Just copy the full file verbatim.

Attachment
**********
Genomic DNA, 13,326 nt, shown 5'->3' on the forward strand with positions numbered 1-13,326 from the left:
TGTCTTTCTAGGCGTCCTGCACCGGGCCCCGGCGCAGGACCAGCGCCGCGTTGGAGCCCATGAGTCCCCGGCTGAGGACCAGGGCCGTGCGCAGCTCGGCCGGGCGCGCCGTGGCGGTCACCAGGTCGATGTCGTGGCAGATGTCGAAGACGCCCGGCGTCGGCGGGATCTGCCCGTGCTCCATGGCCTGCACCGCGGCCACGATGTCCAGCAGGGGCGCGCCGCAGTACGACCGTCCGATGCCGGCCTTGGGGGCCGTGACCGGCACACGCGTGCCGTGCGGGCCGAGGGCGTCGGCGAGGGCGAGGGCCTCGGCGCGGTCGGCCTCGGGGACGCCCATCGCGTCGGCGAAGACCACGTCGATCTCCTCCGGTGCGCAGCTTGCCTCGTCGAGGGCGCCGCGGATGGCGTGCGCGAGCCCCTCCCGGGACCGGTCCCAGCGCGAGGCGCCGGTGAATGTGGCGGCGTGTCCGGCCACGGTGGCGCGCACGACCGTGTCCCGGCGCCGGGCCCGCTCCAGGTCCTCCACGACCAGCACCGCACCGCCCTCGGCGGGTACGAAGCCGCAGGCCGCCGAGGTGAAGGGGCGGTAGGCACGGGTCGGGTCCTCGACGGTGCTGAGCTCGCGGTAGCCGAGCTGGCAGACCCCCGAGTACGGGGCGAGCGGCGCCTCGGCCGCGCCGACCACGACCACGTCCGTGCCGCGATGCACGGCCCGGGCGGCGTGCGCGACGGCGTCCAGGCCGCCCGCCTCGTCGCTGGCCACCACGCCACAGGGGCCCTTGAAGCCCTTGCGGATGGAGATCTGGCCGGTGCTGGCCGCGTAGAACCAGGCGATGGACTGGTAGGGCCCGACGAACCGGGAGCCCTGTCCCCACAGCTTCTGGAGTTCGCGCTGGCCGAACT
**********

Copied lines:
Genomic DNA, 13,326 nt, shown 5'->3' on the forward strand with positions numbered 1-13,326 from the left:
TGTCTTTCTAGGCGTCCTGCACCGGGCCCCGGCGCAGGACCAGCGCCGCGTTGGAGCCCATGAGTCCCCGGCTGAGGACCAGGGCCGTGCGCAGCTCGGCCGGGCGCGCCGTGGCGGTCACCAGGTCGATGTCGTGGCAGATGTCGAAGACGCCCGGCGTCGGCGGGATCTGCCCGTGCTCCATGGCCTGCACCGCGGCCACGATGTCCAGCAGGGGCGCGCCGCAGTACGACCGTCCGATGCCGGCCTTGGGGGCCGTGACCGGCACACGCGTGCCGTGCGGGCCGAGGGCGTCGGCGAGGGCGAGGGCCTCGGCGCGGTCGGCCTCGGGGACGCCCATCGCGTCGGCGAAGACCACGTCGATCTCCTCCGGTGCGCAGCTTGCCTCGTCGAGGGCGCCGCGGATGGCGTGCGCGAGCCCCTCCCGGGACCGGTCCCAGCGCGAGGCGCCGGTGAATGTGGCGGCGTGTCCGGCCACGGTGGCGCGCACGACCGTGTCCCGGCGCCGGGCCCGCTCCAGGTCCTCCACGACCAGCACCGCACCGCCCTCGGCGGGTACGAAGCCGCAGGCCGCCGAGGTGAAGGGGCGGTAGGCACGGGTCGGGTCCTCGACGGTGCTGAGCTCGCGGTAGCCGAGCTGGCAGACCCCCGAGTACGGGGCGAGCGGCGCCTCGGCCGCGCCGACCACGACCACGTCCGTGCCGCGATGCACGGCCCGGGCGGCGTGCGCGACGGCGTCCAGGCCGCCCGCCTCGTCGCTGGCCACCACGCCACAGGGGCCCTTGAAGCCCTTGCGGATGGAGATCTGGCCGGTGCTGGCCGCGTAGAACCAGGCGATGGACTGGTAGGGCCCGACGAACCGGGAGCCCTGTCCCCACAGCTTCTGGAGTTCGCGCTGGCCGAACT